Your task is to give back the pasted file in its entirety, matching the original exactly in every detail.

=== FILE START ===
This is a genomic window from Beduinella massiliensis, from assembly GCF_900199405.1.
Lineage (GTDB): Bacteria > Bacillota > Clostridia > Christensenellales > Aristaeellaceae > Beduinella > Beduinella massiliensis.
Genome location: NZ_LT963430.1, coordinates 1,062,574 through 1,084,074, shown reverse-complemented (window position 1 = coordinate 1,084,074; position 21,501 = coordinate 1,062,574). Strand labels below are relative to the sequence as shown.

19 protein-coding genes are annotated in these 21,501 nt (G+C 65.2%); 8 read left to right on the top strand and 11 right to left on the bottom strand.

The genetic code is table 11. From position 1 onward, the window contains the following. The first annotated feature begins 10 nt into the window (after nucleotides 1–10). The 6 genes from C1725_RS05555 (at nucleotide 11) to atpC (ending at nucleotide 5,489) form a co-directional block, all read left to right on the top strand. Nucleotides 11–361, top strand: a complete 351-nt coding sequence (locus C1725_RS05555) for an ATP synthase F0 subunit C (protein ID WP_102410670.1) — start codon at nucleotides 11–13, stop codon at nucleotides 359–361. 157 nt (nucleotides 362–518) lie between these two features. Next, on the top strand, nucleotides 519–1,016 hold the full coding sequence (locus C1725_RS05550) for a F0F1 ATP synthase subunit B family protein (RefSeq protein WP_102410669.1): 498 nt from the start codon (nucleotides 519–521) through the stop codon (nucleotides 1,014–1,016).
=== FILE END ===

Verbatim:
This is a genomic window from Beduinella massiliensis, from assembly GCF_900199405.1.
Lineage (GTDB): Bacteria > Bacillota > Clostridia > Christensenellales > Aristaeellaceae > Beduinella > Beduinella massiliensis.
Genome location: NZ_LT963430.1, coordinates 1,062,574 through 1,084,074, shown reverse-complemented (window position 1 = coordinate 1,084,074; position 21,501 = coordinate 1,062,574). Strand labels below are relative to the sequence as shown.

19 protein-coding genes are annotated in these 21,501 nt (G+C 65.2%); 8 read left to right on the top strand and 11 right to left on the bottom strand.

The genetic code is table 11. From position 1 onward, the window contains the following. The first annotated feature begins 10 nt into the window (after nucleotides 1–10). The 6 genes from C1725_RS05555 (at nucleotide 11) to atpC (ending at nucleotide 5,489) form a co-directional block, all read left to right on the top strand. Nucleotides 11–361, top strand: a complete 351-nt coding sequence (locus C1725_RS05555) for an ATP synthase F0 subunit C (protein ID WP_102410670.1) — start codon at nucleotides 11–13, stop codon at nucleotides 359–361. 157 nt (nucleotides 362–518) lie between these two features. Next, on the top strand, nucleotides 519–1,016 hold the full coding sequence (locus C1725_RS05550) for a F0F1 ATP synthase subunit B family protein (RefSeq protein WP_102410669.1): 498 nt from the start codon (nucleotides 519–521) through the stop codon (nucleotides 1,014–1,016).